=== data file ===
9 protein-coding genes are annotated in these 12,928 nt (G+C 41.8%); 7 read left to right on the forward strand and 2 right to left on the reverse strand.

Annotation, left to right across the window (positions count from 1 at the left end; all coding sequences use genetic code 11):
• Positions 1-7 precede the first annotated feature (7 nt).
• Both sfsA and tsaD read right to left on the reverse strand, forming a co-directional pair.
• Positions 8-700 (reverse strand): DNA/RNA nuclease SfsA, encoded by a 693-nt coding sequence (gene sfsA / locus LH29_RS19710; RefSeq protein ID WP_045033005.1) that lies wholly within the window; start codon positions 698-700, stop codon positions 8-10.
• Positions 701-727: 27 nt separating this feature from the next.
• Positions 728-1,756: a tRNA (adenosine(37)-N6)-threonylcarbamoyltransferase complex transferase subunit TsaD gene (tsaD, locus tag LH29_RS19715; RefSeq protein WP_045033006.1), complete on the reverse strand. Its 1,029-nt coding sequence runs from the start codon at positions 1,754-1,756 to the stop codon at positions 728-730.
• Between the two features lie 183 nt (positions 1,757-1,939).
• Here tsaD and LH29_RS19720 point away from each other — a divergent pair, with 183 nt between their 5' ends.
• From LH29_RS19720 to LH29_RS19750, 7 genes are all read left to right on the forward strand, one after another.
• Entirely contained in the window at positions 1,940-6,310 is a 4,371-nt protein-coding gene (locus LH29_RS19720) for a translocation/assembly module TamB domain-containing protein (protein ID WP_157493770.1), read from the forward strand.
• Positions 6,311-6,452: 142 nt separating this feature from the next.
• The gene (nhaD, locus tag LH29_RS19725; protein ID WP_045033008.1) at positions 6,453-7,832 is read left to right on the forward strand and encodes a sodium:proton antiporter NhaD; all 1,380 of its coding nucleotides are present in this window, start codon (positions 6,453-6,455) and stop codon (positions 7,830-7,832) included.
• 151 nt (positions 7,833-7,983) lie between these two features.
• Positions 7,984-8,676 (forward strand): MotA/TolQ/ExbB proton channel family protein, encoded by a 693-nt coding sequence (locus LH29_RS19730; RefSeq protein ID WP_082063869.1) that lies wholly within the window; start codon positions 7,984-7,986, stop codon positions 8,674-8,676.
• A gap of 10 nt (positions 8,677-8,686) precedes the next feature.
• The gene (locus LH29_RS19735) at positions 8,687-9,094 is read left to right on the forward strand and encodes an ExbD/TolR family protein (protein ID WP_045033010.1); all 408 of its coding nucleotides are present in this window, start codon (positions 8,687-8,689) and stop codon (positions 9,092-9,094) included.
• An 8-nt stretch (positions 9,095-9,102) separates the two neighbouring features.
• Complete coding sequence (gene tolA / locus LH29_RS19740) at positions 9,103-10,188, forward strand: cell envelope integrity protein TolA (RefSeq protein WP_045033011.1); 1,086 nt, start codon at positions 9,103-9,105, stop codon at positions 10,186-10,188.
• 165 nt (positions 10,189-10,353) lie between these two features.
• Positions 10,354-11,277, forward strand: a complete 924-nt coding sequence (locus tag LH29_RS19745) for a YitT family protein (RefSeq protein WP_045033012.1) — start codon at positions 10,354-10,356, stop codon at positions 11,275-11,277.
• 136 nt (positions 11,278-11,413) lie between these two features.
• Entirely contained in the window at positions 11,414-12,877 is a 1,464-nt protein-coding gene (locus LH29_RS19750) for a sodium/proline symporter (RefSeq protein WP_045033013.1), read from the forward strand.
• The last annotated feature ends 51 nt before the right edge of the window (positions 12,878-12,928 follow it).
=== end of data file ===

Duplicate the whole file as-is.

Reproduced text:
9 protein-coding genes are annotated in these 12,928 nt (G+C 41.8%); 7 read left to right on the forward strand and 2 right to left on the reverse strand.

Annotation, left to right across the window (positions count from 1 at the left end; all coding sequences use genetic code 11):
• Positions 1-7 precede the first annotated feature (7 nt).
• Both sfsA and tsaD read right to left on the reverse strand, forming a co-directional pair.
• Positions 8-700 (reverse strand): DNA/RNA nuclease SfsA, encoded by a 693-nt coding sequence (gene sfsA / locus LH29_RS19710; RefSeq protein ID WP_045033005.1) that lies wholly within the window; start codon positions 698-700, stop codon positions 8-10.
• Positions 701-727: 27 nt separating this feature from the next.
• Positions 728-1,756: a tRNA (adenosine(37)-N6)-threonylcarbamoyltransferase complex transferase subunit TsaD gene (tsaD, locus tag LH29_RS19715; RefSeq protein WP_045033006.1), complete on the reverse strand. Its 1,029-nt coding sequence runs from the start codon at positions 1,754-1,756 to the stop codon at positions 728-730.
• Between the two features lie 183 nt (positions 1,757-1,939).
• Here tsaD and LH29_RS19720 point away from each other — a divergent pair, with 183 nt between their 5' ends.
• From LH29_RS19720 to LH29_RS19750, 7 genes are all read left to right on the forward strand, one after another.
• Entirely contained in the window at positions 1,940-6,310 is a 4,371-nt protein-coding gene (locus LH29_RS19720) for a translocation/assembly module TamB domain-containing protein (protein ID WP_157493770.1), read from the forward strand.
• Positions 6,311-6,452: 142 nt separating this feature from the next.
• The gene (nhaD, locus tag LH29_RS19725; protein ID WP_045033008.1) at positions 6,453-7,832 is read left to right on the forward strand and encodes a sodium:proton antiporter NhaD; all 1,380 of its coding nucleotides are present in this window, start codon (positions 6,453-6,455) and stop codon (positions 7,830-7,832) included.
• 151 nt (positions 7,833-7,983) lie between these two features.
• Positions 7,984-8,676 (forward strand): MotA/TolQ/ExbB proton channel family protein, encoded by a 693-nt coding sequence (locus LH29_RS19730; RefSeq protein ID WP_082063869.1) that lies wholly within the window; start codon positions 7,984-7,986, stop codon positions 8,674-8,676.
• A gap of 10 nt (positions 8,677-8,686) precedes the next feature.
• The gene (locus LH29_RS19735) at positions 8,687-9,094 is read left to right on the forward strand and encodes an ExbD/TolR family protein (protein ID WP_045033010.1); all 408 of its coding nucleotides are present in this window, start codon (positions 8,687-8,689) and stop codon (positions 9,092-9,094) included.
• An 8-nt stretch (positions 9,095-9,102) separates the two neighbouring features.
• Complete coding sequence (gene tolA / locus LH29_RS19740) at positions 9,103-10,188, forward strand: cell envelope integrity protein TolA (RefSeq protein WP_045033011.1); 1,086 nt, start codon at positions 9,103-9,105, stop codon at positions 10,186-10,188.
• 165 nt (positions 10,189-10,353) lie between these two features.
• Positions 10,354-11,277, forward strand: a complete 924-nt coding sequence (locus tag LH29_RS19745) for a YitT family protein (RefSeq protein WP_045033012.1) — start codon at positions 10,354-10,356, stop codon at positions 11,275-11,277.
• 136 nt (positions 11,278-11,413) lie between these two features.
• Entirely contained in the window at positions 11,414-12,877 is a 1,464-nt protein-coding gene (locus LH29_RS19750) for a sodium/proline symporter (RefSeq protein WP_045033013.1), read from the forward strand.
• The last annotated feature ends 51 nt before the right edge of the window (positions 12,878-12,928 follow it).